The Comptroller and Auditor General has faulted Nuclear Power Corporation of India Ltd (NPCIL) in execution and operation of Units I and II of Kudankulam Nuclear Power Plant in Tamil Nadu that resulted in delays and subsequent escalation of cost. The national auditor also held Russian energy behemoth Atomstroyexport responsible for the missed deadlines in supplying equipment.
“The scheduled date of completion was postponed from October 30, 2007 to December 31, 2011 for Unit I and from October 30, 2008 to December 31, 2012 for Unit II, inter-alia, due to delayed completion of different activities, of which many were attributable to the M/s Atomstroyexport (ASE), a company responsible for undertaking the Russian scope of work,” the CAG report tabled in the Parliament on December 27th read.
The national auditor noted that the initial estimated cost of the Kudankulam Nuclear Power Project (KKNPP) Units I and II was Rs 13,171 crore in 2001, which gradually rose to Rs. 22,462 crore in 2014. There were major delays in start of commercial operations of Units 1 and 2 by 86 and 101 months respectively due to “delayed supply of equipment or working documents by overseas collaborating partner, changes in design, additional works, erection delays etc”. CAG said that despite delays on the part of the Russian firm, the NPCIL did not initiate any claim for recovery of additional expenses of Rs. 264.79 crore.
CAG raised questions about the financial management of the whole project by NPCIL, the only company producing nuclear power in India. It is responsible for setting up nuclear power plant at Kudankulam in a phased manner. Units 1 and 2 have already been commissioned; and work is in progress on the next two units and a contract has been signed for the 5 and 6 units.
Pointing at imprudent financial management on the part of NPCIL, the report said: “…. There was no revision of schedule of repayment of the Russian credit. This resulted in start of repayment of Russian credit, before revenue generation, causing an additional interest burden on NPCIL to the tune of Rs. 449.92 crore.”
Apart from the Russian credit, NPCIL opted for external borrowing at a higher interest rate resulting in additional cost of Rs. 76. 02 crore. The state-run NPCIL has taken a term loan of Rs. 1,000 crore from HDFC Bank in violation of Central Vigilance Commission’s guidelines.
CAG also raised objection at the ‘technical competency’ of NPCIL as reflected in the period for which Unit 1 of Kudankulam was shut down. “Unit 1 of KKNPP was shut down from 24th June 2015 to 31 January 2016 for 222 days as against the planned period of 60 days. This was due to decision of NPCIL to shut down the plant or execute the refuelling work on its own without evaluating its technical competency,” CAG observed, while adding: “The extended shutdown resulted in revenue loss of Rs 947.99 crore to the NPCIL.”
CAG recommended that in all cases of rescheduling of commissioning dates, the repayment schedule for Russian credit may also be revised accordingly and that for all future planned shutdowns NPCIL may do “a competency analysis by mapping with a structured breakdown analysis, to take timely decision, if required, for engaging external consultants to avoid prolonged shutdown and consequential revenue loss”.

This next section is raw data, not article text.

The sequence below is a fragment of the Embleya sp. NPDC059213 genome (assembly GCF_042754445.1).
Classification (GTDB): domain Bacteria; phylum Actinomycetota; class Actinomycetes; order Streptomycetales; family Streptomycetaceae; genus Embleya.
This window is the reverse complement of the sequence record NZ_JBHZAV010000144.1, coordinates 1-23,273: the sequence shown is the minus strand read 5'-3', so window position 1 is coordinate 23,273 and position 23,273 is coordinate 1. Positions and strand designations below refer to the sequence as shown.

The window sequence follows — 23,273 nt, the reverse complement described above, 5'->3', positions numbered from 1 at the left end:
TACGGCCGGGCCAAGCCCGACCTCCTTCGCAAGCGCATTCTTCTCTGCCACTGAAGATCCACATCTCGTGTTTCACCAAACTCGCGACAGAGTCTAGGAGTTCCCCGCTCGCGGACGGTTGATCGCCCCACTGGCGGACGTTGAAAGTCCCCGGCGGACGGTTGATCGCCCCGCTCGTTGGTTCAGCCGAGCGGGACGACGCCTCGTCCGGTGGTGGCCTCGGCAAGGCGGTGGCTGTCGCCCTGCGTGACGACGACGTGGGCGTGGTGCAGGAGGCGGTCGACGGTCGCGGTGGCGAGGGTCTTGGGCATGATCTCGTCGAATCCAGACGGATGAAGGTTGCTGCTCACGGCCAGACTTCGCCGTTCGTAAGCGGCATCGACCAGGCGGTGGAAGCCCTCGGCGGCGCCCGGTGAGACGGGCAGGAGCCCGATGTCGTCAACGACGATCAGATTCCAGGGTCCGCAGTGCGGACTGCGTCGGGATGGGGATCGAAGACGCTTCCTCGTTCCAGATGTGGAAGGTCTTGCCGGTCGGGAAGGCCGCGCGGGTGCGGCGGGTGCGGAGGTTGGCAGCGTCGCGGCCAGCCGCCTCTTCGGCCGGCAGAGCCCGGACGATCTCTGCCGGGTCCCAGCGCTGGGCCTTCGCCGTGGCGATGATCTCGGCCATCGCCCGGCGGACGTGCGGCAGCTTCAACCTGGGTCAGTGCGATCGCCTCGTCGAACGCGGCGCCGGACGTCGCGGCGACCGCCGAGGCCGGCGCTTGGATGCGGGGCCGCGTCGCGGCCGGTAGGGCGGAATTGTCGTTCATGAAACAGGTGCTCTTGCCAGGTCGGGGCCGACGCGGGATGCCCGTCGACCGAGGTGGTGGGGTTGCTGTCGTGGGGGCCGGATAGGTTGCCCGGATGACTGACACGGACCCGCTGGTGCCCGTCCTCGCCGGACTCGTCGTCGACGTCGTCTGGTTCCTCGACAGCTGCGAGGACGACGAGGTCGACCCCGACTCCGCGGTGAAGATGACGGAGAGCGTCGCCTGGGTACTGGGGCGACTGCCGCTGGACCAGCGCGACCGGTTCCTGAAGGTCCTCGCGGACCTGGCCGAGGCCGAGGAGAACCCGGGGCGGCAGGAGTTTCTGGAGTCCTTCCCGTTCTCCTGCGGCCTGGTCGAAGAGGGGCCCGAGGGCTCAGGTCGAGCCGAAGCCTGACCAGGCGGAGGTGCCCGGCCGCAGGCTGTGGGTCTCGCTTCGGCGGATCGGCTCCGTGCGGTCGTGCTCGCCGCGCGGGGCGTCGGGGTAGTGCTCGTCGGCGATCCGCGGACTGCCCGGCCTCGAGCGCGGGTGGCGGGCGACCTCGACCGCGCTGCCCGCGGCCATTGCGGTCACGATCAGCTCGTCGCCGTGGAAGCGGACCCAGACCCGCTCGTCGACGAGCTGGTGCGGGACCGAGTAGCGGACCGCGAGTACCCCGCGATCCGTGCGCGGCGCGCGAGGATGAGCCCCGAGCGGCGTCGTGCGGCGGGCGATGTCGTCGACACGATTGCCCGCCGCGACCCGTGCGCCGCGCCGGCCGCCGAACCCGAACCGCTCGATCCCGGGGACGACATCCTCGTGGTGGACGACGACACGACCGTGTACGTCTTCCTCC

The Russian firm has been suggested to take care of the future delays by sequencing the supplies with the various stages of production. It primarily asked NPCIL to take timely action for recovery or adjustment for non/defective supply of material by ASE.
Opposition to Nuclear Energy
The opponents of nuclear power are citing the CAG report to buttress their claims over nuclear energy being unsafe. However, experts see a ‘far-fetched’ co-relation. “It (linking CAG report with nuclear safety) is a little far-fetched. The CAG is an accounting agency, it does not have any capability to assess safety features,” Lydia Powell, Head of Center for Resources Management at the Observer Research Foundation told Nuclear Asia.
She also added that cost overruns in big energy projects are “nothing unusual”. “Cost overruns and delays are nothing new in India or in big energy projects to make anything out of it going too far,” Powell added.
The Union Minister of State (Independent Charge) of the Ministry of Development of North Eastern Region (DoNER), Minister of State Prime Minister’s Office, Personnel, Public Grievances & Pensions, Atomic Energy and Space, Dr Jitendra Singh said in a written reply in Lok Sabha that the delay in completion of Units 1 & 2 of the Kudankulam plant resulted in shortfall in the achievement of nuclear power generation target. “The project completion was delayed on account of local protests in 2011 severely impeding work for about six months and its domino effect, litigations against the project in courts and fulfilling of directions of Supreme Court by NPCIL and other agencies. The Government and NPCIL enhanced public outreach manifold to allay the apprehensions and concerns of local people about safety of the project and all related issues,” Dr Singh added.
India presently has a fleet of 22 nuclear reactors generating 6,780 MWe. The installed capacity is expected to increase gradually to 22,480 MW by 2031.
Talking about the utility of atomic power, Dr Singh in a separate answer added: “Nuclear is a clean, environment friendly base load source of power available 24X7. It also has huge potential which will ensure long term energy security of the country in a sustainable manner. Therefore nuclear energy is an important component of the country’s energy mix and is being pursued along with other sources of energy in an optimal manner.”